Performer training will not survive in any guise of inclusiveness unless it diversifies its infrastructure and fully embraces the rise of digital culture.
Let’s consider this statement by considering the development of Massive Open Online Course, and specifically, one I have recently run on Meyerhold’s Biomechanics.
Massive Open Online Courses or MOOCs – short, free-to-access, learning modules, delivered entirely online – are particularly interesting in terms of their organisation of ‘studio’ time. MOOCS are first and foremost ‘an EVENT’ and yet they also endure in perpetuity, contributing to students’ lifelong learning. This interesting mixture of momentary eventness and longitudinal impact is one of a number of temporal idiosyncrasies associated with Massive Open Online learning or what I have called elsewhere digital training . These include
For now, let’s focus on points 3-6.
The eventness of MOOCS is created by the time-limited delivery of the courses – normally anywhere between 2 and 8 weeks, with specific content associated with each week. In some platforms this content is no longer available after the the course has concluded; in others, including the FutureLearn platform I used, the materials are available indefinitely – to review, download, rehash and reuse without restriction. The time-limited delivery of the course, allows for students to have a level of parallel experience, building to the same goals at the end of each week and opening up conversations about the same learning materials in the comment threads alongside materials:
My own practice is influenced by laboratory traditions, informed by contemporary performance and ‘devising’ methods. I am working with an emergent performance ensemble using task-based methods of training and performance.
An underlying dilemma that faces my practice is the process of taking work that has been formed in a closed environment into a wider and open context: making the private public.
Within my own practice I have been, as a member of the ensemble, working in a closed environment for an extended period of time. Until we held a participatory work demonstration, open to the public to enter and interact with both us and our work.
Within our closed environment we use objects such as paper, string and balloons. These objects are then utilised to create task-based fragments of performance, these tasks are detailed with complex and meticulous rules and sub-rules. One such task involved the use of homemade paper aeroplanes.
The ensemble are in the closed laboratory throwing the paper aeroplanes from one end of the room to the other whilst following complex and unnecessary rules and sub-rules detailed here:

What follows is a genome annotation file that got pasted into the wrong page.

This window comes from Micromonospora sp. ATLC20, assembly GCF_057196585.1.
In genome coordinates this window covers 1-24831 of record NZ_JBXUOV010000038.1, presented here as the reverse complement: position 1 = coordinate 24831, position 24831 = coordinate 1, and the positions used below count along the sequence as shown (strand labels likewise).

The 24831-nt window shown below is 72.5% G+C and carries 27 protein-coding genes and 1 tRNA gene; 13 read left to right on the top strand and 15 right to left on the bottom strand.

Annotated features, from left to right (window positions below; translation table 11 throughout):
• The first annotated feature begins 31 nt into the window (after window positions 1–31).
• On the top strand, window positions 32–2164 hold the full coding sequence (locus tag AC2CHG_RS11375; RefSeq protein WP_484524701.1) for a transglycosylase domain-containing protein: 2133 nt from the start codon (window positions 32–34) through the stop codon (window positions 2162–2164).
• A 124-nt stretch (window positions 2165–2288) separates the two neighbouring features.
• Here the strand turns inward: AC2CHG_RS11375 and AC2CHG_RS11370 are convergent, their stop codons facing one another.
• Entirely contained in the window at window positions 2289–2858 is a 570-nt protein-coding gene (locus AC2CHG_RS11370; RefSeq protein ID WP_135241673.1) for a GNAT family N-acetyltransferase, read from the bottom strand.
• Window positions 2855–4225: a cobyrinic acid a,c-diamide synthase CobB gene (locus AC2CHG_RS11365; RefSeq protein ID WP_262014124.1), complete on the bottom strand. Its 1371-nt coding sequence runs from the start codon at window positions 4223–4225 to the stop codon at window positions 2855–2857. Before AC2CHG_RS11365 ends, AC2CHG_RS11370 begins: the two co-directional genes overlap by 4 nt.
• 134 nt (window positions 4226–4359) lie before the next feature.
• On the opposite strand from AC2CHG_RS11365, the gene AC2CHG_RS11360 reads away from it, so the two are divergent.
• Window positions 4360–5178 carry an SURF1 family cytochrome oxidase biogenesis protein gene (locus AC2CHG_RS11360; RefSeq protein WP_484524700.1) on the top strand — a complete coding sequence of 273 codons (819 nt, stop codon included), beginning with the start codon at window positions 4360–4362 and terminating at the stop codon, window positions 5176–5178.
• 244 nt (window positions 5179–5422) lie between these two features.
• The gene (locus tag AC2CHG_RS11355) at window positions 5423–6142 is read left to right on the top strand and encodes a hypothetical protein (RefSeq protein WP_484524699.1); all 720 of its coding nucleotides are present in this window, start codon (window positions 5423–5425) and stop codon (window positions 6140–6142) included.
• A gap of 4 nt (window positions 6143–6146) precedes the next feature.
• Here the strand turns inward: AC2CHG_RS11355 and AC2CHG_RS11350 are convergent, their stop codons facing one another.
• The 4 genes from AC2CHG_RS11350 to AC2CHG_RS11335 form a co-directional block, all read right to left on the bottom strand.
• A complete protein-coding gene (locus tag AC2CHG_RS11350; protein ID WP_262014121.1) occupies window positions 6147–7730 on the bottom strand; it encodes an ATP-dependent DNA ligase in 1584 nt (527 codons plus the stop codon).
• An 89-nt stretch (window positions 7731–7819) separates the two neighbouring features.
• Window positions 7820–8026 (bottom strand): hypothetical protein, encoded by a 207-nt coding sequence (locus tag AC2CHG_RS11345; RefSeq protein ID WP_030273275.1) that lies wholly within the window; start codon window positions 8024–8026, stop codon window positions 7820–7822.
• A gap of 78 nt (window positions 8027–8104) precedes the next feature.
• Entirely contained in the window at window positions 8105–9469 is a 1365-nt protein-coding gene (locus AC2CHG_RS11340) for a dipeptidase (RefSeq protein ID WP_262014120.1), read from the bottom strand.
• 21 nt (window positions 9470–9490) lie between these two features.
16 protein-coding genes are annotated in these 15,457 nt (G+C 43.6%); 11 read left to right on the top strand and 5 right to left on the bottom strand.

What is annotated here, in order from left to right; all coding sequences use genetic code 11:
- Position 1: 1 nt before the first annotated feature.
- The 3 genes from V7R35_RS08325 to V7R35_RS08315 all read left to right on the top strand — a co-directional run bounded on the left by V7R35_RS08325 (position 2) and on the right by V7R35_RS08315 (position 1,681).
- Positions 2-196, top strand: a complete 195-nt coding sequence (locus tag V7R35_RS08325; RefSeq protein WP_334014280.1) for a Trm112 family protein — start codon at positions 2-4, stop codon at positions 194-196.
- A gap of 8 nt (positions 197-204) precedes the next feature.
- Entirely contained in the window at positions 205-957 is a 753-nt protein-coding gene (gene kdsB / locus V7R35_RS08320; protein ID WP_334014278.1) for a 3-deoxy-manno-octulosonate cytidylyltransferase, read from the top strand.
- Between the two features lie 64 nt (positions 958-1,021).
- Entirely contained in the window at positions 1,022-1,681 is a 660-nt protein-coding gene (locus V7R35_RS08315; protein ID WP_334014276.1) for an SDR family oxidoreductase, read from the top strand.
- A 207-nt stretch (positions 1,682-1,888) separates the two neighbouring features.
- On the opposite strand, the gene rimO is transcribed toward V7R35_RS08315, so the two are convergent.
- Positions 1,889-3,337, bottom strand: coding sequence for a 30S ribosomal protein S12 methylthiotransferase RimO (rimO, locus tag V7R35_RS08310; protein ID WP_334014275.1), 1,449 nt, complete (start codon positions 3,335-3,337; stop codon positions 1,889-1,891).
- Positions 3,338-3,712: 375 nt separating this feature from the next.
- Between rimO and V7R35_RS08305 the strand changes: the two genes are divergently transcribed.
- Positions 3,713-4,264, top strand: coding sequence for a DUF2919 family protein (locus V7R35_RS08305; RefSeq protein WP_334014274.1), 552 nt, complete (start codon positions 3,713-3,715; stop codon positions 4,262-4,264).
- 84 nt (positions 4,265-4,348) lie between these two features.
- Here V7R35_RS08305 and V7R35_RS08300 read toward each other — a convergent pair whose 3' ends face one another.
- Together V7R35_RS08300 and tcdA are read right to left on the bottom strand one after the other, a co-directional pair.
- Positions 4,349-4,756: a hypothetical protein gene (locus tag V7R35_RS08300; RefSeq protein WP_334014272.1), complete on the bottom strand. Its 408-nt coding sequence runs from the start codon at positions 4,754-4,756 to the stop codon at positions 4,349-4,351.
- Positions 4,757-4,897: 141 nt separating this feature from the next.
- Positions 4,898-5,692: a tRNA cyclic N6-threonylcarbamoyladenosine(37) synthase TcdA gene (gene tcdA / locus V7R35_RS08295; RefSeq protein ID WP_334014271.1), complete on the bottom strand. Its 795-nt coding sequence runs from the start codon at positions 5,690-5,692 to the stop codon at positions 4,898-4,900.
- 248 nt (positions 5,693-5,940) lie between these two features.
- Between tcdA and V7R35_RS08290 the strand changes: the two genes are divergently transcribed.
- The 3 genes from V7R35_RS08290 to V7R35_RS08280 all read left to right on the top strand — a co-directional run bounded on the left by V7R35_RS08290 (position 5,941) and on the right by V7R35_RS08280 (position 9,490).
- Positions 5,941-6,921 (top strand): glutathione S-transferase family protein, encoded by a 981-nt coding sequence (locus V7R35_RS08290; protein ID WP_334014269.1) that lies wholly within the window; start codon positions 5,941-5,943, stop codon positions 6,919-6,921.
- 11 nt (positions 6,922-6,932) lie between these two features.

When this task took place in the closed laboratory the ensemble became immersed in the task, following the rules and sub-rules. The ensemble were working interdependently, mutually dependent on each other to complete the overall task, whilst independently moving through their own stages of the task. During this task the ensemble demonstrated an intense and focused state, as their body(ies) repeatedly moved through the task concentrating on the task in the present moment. As a member of the ensemble, I was able to observe them loop though the repetition, continually throwing, aiming and repeating.
However, when this task was demonstrated in the open environment the ensemble’s approach and method for completing the task shifted unexpectedly.
It was noticeable that the ensemble were now individually driven to show their own skills, they were no longer moving through the task, they were performing rather than doing the task. Even breaking away from the task to explain the rules to the public, this direct interaction created a distinct division between the public and the ensemble and suggested that the rules and sub-rules had become fixed rather than remaining open.
This highlights that when in the closed environment, for me, the focus is on the functional actions, enabling the focus of the task to be on doing. The emphasis in the closed laboratory is on the process not the product and the act of creating one singular participatory work demonstration resulted in the process becoming a product. In order to make the sharing of work part of the process, we might be led to believe that this sharing should not take place in one go but use multiple platforms for continual sharing, never fully closing the laboratory (door?).